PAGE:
- Ethanol is a liquid fuel that can be produced from a variety of sugar and starch containing crops, such as sugar cane and grains. Kenya has produced ethanol from sugarcane since the early 1980s and for a time even blended it with petrol as part of a gasohol program. Ethanol can be blended with petrol in any ratio, or used straight, but requires the use of specially designed vehicles in blends above 10%, referred to as E10.
- Bio-ethanol has become more relevant alternative fuel in the transport sector not least because of the considerable environmental benefits that can be obtained. Many industrialized and developing countries have initiated ethanol programmes or projects during the last years, the more comprehensive being Brazilian fuel-alcohol programme started in 1975. A similar process was introduced in Kenya in 1983 but discontinued in 1993 due to production problems that led to unsustainable pricing and inadequate policy framework.
- Biodiesel is a liquid substitute for petroleum-based diesel fuel made with vegetable oil derived from a wide variety of oil-bearing plants such as castor, coconut, cottonseed, croton, jatropha, rapeseed (canola) and sunflower. No vehicle modifications are required to use biodiesel blends of up to 20% (B20). Straight vegetable oil (SVO) that has not been processed into biodiesel could potentially be used in some applications, such as for stationary engines, transport with specially modified vehicles or for farm equipment. SVO and/or biodiesel could also potentially be used as a replacement for kerosene as the main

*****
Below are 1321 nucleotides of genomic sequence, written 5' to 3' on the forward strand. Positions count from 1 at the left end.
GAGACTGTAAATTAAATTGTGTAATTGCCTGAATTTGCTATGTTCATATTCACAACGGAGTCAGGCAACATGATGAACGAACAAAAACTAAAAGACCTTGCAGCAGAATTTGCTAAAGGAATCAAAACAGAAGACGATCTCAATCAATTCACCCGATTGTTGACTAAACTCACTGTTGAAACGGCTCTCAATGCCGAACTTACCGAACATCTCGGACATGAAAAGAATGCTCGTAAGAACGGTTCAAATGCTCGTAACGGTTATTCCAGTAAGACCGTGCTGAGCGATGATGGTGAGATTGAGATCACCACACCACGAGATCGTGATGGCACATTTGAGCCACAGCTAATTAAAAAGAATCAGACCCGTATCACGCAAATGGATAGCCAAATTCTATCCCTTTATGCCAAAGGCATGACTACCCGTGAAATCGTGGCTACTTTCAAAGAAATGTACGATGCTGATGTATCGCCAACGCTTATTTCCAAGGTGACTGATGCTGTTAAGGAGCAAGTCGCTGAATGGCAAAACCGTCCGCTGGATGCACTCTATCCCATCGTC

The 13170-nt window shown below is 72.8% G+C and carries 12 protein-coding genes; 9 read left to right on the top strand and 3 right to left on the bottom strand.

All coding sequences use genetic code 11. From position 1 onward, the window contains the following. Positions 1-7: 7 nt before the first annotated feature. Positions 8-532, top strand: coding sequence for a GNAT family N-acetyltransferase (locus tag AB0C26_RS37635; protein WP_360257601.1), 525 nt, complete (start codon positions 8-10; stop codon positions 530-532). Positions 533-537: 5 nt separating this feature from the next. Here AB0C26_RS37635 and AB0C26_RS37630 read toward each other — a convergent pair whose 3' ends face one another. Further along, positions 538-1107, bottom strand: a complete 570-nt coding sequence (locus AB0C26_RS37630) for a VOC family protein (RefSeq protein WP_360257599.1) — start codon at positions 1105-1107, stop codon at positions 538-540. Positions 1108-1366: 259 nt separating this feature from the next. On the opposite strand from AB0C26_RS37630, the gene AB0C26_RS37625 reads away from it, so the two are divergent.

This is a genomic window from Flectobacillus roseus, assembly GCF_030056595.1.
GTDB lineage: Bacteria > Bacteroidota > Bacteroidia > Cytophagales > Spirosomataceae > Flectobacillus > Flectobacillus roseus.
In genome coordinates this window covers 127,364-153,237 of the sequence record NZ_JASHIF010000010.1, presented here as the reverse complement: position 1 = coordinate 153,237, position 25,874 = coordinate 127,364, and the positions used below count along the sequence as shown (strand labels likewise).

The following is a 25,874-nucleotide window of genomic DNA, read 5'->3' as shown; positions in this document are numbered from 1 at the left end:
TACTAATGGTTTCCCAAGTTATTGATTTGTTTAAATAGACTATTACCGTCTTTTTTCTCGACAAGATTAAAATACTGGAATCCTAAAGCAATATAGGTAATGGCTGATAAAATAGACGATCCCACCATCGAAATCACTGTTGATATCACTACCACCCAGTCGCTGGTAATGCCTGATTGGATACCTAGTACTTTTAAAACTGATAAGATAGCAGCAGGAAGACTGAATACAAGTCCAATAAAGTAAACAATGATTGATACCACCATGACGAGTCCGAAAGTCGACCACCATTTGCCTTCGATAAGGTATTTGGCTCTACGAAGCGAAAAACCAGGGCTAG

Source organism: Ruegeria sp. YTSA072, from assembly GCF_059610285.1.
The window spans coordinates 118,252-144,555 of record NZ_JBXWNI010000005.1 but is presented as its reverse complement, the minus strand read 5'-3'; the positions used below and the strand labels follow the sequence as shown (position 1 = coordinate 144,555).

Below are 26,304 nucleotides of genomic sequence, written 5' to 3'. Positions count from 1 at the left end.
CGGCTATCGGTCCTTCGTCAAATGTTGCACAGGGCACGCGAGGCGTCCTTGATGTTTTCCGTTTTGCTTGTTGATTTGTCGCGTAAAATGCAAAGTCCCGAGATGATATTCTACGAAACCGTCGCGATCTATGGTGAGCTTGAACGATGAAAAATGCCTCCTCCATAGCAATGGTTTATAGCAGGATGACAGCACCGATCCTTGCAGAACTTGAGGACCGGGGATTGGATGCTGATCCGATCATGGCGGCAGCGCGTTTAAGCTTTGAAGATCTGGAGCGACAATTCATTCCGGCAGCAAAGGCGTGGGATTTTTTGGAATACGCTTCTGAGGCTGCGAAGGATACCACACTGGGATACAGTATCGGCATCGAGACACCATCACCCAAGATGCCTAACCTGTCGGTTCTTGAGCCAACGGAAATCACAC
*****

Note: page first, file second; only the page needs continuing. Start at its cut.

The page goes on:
- Unlike bioethanol production, biodiesel production is still very low. Among the few producers is the Help Self Help Centre in Nanyuki, which is a community based organization. Among other activities, they are producing straight vegetable oil (SVO) and biodiesel oil from croton seeds. The Centre produce up to 4500 and 600 litres SVO and biodiesel daily, respectively. The whole amount is consumed locally to power mills and tractors.
- Another biodiesel producer is Pwani Jatropha Enterprise situated at Lamu/Mpeketoni. They have more than 700 farmers who have planted Jatropha for the purpose of obtaining Jatropha biodiesel. The biodiesel is used to run a generator which in turn produces electricity to the community. The project is supported by the Norwegian Church Aid.
- The Ministry of Energy and Petroleum have been piloting biodiesel stationary engines as part of its effort to develop biofuel to be used on off-grid generators. Initially the project was targeting use of Jatropha as the feedstock. The project has been facing problems due to inadequate supply of oil mainly due to the failure of Jatropha in marginal areas where majority of the plantings were done by communities.
- A strategy for introduction of biofuel blends in the market was developed by the Government in 2010. Facilities for ethanol-gasoline blending have been completed in Kisumu to be followed by Eldoret and Nakuru. However, there aren’t sufficient quantities of bio-ethanol feed-stocks.